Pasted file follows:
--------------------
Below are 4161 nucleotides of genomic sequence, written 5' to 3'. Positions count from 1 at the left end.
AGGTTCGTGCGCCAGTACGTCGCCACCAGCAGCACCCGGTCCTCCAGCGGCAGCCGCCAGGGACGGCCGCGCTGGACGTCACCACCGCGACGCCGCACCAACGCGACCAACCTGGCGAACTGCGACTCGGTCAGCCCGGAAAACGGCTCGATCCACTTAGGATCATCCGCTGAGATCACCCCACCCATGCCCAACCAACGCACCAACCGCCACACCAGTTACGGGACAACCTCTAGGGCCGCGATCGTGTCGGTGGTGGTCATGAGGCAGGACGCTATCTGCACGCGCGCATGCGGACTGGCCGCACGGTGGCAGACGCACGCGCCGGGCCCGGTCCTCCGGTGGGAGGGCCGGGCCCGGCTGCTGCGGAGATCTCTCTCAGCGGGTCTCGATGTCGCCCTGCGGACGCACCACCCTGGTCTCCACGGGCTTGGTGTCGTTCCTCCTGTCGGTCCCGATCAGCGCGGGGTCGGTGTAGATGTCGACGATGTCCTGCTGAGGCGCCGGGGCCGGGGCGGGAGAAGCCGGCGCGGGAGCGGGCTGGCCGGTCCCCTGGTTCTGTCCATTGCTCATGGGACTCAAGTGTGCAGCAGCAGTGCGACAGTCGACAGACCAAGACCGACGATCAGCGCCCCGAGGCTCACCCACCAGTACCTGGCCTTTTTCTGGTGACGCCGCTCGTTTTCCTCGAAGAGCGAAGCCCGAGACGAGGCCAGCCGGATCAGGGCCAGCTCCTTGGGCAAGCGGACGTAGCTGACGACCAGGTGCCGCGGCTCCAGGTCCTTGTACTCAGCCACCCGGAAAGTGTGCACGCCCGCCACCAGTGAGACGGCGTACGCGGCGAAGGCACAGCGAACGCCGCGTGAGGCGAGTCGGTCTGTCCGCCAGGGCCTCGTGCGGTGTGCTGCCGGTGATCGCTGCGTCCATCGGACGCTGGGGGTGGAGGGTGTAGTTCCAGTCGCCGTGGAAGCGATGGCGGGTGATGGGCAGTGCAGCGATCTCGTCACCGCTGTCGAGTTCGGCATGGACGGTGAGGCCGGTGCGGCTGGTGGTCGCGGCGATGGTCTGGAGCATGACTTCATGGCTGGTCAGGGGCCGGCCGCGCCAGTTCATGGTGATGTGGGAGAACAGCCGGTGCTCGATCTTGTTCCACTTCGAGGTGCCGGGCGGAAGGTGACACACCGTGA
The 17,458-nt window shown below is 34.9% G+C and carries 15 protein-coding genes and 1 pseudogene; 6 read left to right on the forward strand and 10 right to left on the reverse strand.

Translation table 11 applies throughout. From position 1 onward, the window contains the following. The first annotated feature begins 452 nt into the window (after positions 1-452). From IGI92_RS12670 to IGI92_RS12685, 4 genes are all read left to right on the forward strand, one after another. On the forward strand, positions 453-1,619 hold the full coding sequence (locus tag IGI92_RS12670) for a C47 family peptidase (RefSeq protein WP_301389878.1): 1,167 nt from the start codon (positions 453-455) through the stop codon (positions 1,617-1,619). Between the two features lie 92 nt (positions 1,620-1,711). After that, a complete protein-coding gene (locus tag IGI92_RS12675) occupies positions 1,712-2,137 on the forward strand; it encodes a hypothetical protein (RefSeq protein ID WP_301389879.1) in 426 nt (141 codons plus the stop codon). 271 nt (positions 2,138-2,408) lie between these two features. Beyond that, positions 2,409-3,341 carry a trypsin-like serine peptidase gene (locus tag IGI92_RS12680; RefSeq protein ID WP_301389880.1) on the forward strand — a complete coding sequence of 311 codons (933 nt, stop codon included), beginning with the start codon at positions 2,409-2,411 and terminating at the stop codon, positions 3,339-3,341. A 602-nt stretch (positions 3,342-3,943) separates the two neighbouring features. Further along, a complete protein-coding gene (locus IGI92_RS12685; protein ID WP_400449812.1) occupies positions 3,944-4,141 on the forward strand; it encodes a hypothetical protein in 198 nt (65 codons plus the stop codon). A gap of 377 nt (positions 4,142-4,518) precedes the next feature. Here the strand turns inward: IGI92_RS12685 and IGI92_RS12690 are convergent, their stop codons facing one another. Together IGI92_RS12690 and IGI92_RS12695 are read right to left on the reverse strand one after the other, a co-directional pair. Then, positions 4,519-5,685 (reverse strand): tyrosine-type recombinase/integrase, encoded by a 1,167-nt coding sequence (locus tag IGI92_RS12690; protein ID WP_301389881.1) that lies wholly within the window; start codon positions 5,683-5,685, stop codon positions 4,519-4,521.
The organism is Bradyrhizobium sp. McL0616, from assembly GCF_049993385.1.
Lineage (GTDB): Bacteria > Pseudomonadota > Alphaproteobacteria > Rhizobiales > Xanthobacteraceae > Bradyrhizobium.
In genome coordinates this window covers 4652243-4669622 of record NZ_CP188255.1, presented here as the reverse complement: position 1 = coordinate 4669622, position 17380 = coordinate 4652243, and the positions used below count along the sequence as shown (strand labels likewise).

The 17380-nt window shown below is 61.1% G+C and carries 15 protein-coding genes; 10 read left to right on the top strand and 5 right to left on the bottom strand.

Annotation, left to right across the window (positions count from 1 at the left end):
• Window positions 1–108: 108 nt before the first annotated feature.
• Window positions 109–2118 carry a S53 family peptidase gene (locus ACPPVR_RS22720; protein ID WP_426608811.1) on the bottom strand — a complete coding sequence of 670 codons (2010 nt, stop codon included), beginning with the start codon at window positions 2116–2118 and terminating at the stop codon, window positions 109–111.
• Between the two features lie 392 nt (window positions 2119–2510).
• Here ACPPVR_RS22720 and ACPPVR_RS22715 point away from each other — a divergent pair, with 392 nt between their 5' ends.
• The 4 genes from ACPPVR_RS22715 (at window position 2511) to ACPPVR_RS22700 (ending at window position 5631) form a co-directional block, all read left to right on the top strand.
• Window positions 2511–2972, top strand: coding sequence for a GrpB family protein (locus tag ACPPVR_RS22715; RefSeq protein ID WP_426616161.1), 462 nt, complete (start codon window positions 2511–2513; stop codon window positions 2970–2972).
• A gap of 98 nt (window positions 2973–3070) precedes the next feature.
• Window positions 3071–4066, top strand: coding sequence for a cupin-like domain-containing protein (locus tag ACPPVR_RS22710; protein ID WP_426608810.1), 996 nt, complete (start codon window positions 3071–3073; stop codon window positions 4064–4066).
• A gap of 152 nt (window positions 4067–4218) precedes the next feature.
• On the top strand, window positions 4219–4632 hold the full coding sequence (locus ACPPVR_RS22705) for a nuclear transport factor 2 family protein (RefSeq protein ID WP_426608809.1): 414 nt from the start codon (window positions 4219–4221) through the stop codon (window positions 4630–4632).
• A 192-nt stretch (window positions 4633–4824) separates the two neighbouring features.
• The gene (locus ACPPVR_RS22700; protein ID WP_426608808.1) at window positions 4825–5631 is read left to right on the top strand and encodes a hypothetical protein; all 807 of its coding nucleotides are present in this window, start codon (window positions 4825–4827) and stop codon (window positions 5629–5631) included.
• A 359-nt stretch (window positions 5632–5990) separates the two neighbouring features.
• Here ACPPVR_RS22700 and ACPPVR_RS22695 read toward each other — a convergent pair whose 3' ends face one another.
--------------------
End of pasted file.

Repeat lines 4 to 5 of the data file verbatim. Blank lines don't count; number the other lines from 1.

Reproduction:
Translation table 11 applies throughout. From position 1 onward, the window contains the following. The first annotated feature begins 452 nt into the window (after positions 1-452). From IGI92_RS12670 to IGI92_RS12685, 4 genes are all read left to right on the forward strand, one after another. On the forward strand, positions 453-1,619 hold the full coding sequence (locus tag IGI92_RS12670) for a C47 family peptidase (RefSeq protein WP_301389878.1): 1,167 nt from the start codon (positions 453-455) through the stop codon (positions 1,617-1,619). Between the two features lie 92 nt (positions 1,620-1,711). After that, a complete protein-coding gene (locus tag IGI92_RS12675) occupies positions 1,712-2,137 on the forward strand; it encodes a hypothetical protein (RefSeq protein ID WP_301389879.1) in 426 nt (141 codons plus the stop codon). 271 nt (positions 2,138-2,408) lie between these two features. Beyond that, positions 2,409-3,341 carry a trypsin-like serine peptidase gene (locus tag IGI92_RS12680; RefSeq protein ID WP_301389880.1) on the forward strand — a complete coding sequence of 311 codons (933 nt, stop codon included), beginning with the start codon at positions 2,409-2,411 and terminating at the stop codon, positions 3,339-3,341. A 602-nt stretch (positions 3,342-3,943) separates the two neighbouring features. Further along, a complete protein-coding gene (locus IGI92_RS12685; protein ID WP_400449812.1) occupies positions 3,944-4,141 on the forward strand; it encodes a hypothetical protein in 198 nt (65 codons plus the stop codon). A gap of 377 nt (positions 4,142-4,518) precedes the next feature. Here the strand turns inward: IGI92_RS12685 and IGI92_RS12690 are convergent, their stop codons facing one another. Together IGI92_RS12690 and IGI92_RS12695 are read right to left on the reverse strand one after the other, a co-directional pair. Then, positions 4,519-5,685 (reverse strand): tyrosine-type recombinase/integrase, encoded by a 1,167-nt coding sequence (locus tag IGI92_RS12690; protein ID WP_301389881.1) that lies wholly within the window; start codon positions 5,683-5,685, stop codon positions 4,519-4,521.
The organism is Bradyrhizobium sp. McL0616, from assembly GCF_049993385.1.